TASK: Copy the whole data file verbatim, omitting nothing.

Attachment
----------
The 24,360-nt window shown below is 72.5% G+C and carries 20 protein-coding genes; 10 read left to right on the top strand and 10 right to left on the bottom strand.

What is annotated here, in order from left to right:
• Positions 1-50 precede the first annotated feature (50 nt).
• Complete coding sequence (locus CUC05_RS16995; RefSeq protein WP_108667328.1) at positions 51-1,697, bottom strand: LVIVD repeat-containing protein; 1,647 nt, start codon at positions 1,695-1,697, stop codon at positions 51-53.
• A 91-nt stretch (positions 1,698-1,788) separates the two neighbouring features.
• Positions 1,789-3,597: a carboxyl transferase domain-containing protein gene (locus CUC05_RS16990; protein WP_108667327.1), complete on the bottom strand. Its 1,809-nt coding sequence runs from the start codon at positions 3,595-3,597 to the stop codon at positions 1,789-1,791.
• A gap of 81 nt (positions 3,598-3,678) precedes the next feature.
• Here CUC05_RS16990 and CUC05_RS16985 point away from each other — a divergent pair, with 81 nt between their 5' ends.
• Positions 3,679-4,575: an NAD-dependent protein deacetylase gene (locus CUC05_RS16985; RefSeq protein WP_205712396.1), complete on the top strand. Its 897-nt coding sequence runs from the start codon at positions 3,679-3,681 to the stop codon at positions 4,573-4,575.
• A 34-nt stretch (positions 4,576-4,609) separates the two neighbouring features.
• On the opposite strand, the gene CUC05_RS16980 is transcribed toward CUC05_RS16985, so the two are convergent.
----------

The 24,360-nt window shown below is 72.5% G+C and carries 20 protein-coding genes; 10 read left to right on the top strand and 10 right to left on the bottom strand.

What is annotated here, in order from left to right:
• Positions 1-50 precede the first annotated feature (50 nt).
• Complete coding sequence (locus CUC05_RS16995; RefSeq protein WP_108667328.1) at positions 51-1,697, bottom strand: LVIVD repeat-containing protein; 1,647 nt, start codon at positions 1,695-1,697, stop codon at positions 51-53.
• A 91-nt stretch (positions 1,698-1,788) separates the two neighbouring features.
• Positions 1,789-3,597: a carboxyl transferase domain-containing protein gene (locus CUC05_RS16990; protein WP_108667327.1), complete on the bottom strand. Its 1,809-nt coding sequence runs from the start codon at positions 3,595-3,597 to the stop codon at positions 1,789-1,791.
• A gap of 81 nt (positions 3,598-3,678) precedes the next feature.
• Here CUC05_RS16990 and CUC05_RS16985 point away from each other — a divergent pair, with 81 nt between their 5' ends.
• Positions 3,679-4,575: an NAD-dependent protein deacetylase gene (locus CUC05_RS16985; RefSeq protein WP_205712396.1), complete on the top strand. Its 897-nt coding sequence runs from the start codon at positions 3,679-3,681 to the stop codon at positions 4,573-4,575.
• A 34-nt stretch (positions 4,576-4,609) separates the two neighbouring features.
• On the opposite strand, the gene CUC05_RS16980 is transcribed toward CUC05_RS16985, so the two are convergent.